Feature: When money rules over talent
29 November 2012 – Motorsport and money are words that go hand-in-hand. Whether it be the cost of creating a modern day Formula 1 car or the countless journeys to some of the world's most glamorous locations, there are few forms of competition that erase currency at such a rate. But what about the drivers chasing their childhood dreams?
The 23-year-old began his single seater career at an early age, rising through the ranks before being snapped up by Red Bull for its Junior Team. However, as is the sometimes overly-brutal nature of the programme, he lost his spot in 2008 and has since been embroiled in a battle to raise sufficient funds.
"It's been the situation for me for many years, since Formula 3," Dillmann, who missed five of this season's 12 GP2 rounds due to a lack of financial support, told GPUpdate.net. "After Red Bull I've never had someone to support me fully. I got offers all the time from the best teams as I had good results, but I couldn't sign as I didn't have the budget. I always had to sign for smaller teams with not so good results.
"That's how I've managed to continue my career and it's still the case in GP2. It was the same last year; I managed to do a race (Abu Dhabi Final) with iSport which is a top team, but it was only one race so it was possible to find the money. Then I had offers from DAMS, from iSport and all of the top teams but I couldn't find the budget."
It is a story that has become all too common on the ladder to Formula 1, with the best talents not always shining through. If you cannot provide the necessary cheque from a wealthy company or funding scheme, teams will often be forced to look elsewhere and under many circumstances opt for a less-talented driver. Unfortunately for Dillmann, who tasted victory in Bahrain earlier this season, he cannot accept any of the offers received from front-running GP2 and Formula Renault 3.5 teams at present.
The question now hovers: what can be done to help motorsport's most promising stars move forward? The Racing Steps Foundation, established by Graham Sharp and former F1 Champion John Surtees, is combating this issue. In its own words, the organisation aims 'to help a small number of talented but under-funded young drivers to achieve their full potential.' RSF-backed James Calado was a rival of Dillmann this year, having both finished on the podium at the 2011 GP2 Final. With the Briton fighting for pole positions and victories, Dillmann was left to ponder what might have been.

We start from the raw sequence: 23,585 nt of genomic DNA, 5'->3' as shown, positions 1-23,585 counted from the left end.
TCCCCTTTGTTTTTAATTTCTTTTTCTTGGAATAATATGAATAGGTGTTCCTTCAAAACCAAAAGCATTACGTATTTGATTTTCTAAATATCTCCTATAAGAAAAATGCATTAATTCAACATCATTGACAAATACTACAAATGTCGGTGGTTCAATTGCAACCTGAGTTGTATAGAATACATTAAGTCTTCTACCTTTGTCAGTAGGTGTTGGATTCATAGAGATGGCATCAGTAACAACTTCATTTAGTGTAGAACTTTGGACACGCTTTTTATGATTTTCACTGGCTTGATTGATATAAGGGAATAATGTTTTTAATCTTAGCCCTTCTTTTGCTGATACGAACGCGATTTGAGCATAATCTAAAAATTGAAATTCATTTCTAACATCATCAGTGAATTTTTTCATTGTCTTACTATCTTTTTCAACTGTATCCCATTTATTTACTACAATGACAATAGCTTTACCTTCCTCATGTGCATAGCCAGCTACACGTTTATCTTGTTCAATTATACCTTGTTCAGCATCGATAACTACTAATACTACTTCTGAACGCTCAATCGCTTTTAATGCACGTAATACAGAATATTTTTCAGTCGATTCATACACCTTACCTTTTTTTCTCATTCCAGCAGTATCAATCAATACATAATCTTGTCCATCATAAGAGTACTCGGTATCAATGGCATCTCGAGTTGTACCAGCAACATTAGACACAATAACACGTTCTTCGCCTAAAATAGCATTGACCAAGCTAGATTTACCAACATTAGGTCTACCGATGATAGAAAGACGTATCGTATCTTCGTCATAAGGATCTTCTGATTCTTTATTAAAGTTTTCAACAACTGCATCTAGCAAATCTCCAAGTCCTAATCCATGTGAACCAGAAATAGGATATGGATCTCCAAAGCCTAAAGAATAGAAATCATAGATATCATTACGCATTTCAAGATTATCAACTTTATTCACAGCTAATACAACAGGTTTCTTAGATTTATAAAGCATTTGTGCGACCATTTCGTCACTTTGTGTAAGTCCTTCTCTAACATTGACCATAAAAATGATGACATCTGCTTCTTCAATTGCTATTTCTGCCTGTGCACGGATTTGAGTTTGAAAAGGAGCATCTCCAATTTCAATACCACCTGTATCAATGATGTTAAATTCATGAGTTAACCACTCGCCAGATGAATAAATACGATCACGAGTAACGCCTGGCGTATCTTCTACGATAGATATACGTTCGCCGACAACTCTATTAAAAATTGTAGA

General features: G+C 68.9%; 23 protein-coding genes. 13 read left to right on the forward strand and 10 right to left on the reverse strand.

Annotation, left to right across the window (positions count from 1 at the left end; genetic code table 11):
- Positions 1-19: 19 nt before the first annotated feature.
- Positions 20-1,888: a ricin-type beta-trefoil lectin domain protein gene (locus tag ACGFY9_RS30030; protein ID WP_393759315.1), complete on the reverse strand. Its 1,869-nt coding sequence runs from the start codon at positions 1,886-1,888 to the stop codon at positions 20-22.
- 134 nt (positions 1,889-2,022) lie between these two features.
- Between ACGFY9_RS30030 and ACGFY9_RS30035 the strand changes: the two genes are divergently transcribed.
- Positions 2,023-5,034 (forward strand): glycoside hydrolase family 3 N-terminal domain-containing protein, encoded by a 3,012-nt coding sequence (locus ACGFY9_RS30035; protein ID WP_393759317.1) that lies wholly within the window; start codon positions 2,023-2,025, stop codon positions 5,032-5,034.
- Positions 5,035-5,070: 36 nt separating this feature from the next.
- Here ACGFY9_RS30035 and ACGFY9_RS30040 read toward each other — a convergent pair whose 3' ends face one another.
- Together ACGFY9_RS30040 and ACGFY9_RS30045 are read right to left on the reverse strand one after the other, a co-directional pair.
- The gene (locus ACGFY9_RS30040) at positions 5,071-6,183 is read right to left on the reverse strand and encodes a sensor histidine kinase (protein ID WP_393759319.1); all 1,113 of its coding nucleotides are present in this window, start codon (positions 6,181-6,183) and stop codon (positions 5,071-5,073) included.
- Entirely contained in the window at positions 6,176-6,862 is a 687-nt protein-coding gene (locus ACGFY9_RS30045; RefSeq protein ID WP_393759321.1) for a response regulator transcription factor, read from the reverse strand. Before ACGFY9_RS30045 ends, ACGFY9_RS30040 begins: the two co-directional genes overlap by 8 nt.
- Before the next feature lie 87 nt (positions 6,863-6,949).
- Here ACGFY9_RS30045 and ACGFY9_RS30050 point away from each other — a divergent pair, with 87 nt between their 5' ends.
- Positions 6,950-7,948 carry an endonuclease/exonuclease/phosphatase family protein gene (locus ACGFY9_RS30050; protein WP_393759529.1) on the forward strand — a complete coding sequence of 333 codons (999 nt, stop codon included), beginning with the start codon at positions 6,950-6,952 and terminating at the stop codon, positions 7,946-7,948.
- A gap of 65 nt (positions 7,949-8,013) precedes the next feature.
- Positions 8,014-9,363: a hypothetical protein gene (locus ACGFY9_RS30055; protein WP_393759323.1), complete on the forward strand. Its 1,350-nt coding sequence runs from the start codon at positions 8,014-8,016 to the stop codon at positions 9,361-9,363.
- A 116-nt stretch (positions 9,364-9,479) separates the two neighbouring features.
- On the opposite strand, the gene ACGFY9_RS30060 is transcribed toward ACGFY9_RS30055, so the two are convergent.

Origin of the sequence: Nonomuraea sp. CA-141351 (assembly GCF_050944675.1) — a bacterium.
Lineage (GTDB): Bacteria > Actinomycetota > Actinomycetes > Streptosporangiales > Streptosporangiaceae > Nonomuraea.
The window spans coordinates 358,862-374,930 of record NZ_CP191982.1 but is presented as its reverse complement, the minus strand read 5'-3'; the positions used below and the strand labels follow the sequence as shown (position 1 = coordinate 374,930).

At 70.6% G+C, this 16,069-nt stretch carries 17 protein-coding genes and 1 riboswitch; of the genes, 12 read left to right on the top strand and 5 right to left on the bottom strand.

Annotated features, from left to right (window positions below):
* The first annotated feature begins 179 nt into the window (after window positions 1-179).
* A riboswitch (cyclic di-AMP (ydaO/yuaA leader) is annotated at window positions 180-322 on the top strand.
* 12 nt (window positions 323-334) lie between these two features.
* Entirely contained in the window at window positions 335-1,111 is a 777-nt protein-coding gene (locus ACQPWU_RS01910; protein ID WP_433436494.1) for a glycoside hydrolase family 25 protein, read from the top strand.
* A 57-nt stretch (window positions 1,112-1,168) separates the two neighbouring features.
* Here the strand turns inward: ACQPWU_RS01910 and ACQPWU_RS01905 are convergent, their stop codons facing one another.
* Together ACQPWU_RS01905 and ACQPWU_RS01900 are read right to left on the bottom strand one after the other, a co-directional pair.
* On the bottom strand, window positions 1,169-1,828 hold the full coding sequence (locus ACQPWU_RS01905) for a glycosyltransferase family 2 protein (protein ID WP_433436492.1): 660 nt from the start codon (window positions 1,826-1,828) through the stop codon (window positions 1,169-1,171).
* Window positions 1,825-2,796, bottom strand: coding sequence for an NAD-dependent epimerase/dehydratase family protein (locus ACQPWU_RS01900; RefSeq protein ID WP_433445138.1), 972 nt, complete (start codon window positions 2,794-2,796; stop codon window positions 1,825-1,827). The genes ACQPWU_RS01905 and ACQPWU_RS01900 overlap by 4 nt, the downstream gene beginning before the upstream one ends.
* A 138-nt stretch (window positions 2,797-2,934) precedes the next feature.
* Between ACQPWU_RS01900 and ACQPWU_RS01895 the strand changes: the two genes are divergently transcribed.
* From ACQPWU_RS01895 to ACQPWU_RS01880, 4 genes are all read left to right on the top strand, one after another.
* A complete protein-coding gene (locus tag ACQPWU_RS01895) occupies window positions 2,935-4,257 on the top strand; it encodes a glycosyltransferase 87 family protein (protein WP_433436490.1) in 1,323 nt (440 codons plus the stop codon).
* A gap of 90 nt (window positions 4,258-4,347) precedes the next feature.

"When you see what Calado did this year, I think what I showed at the beginning with the top GP2 teams was the same, you know," he adds. "It's a shame I couldn't race with a team at the front this year, but I'm still grateful to Rapax for the chance they gave me. I was a rookie with an inexperienced team-mate, so I think I achieved quite good results considering that. It would be easier to be racing for a team at the front with a top team-mate. Then you just have to focus on driving, but it's not like this for me."
Who were the maiden beneficiaries of this shootout? None other than the late Didier Pironi and Patrick Tambay, two men who claimed Grand Prix victories during their respective careers. Future Elf-supported stars included race winner Oliver Panis and four-time Champion Alain Prost, highlighting just how successful programmes such as this can be. If others were to follow in the RSF's modern-day footsteps, perhaps drawing upon the example previously set by Elf and offering an element of rivalry to the Red Bull system, similar outcomes would almost certainly be achieved in the future.
Looking ahead to Dillmann's winter, it will no doubt be filled with countless negotiations in a bid to raise the finances required for a complete campaign in 2013. One just has to hope, for the sake of Formula 1's future credibility, drivers like himself will be able to successfully overcome the funding battle and rise to the top of the sport.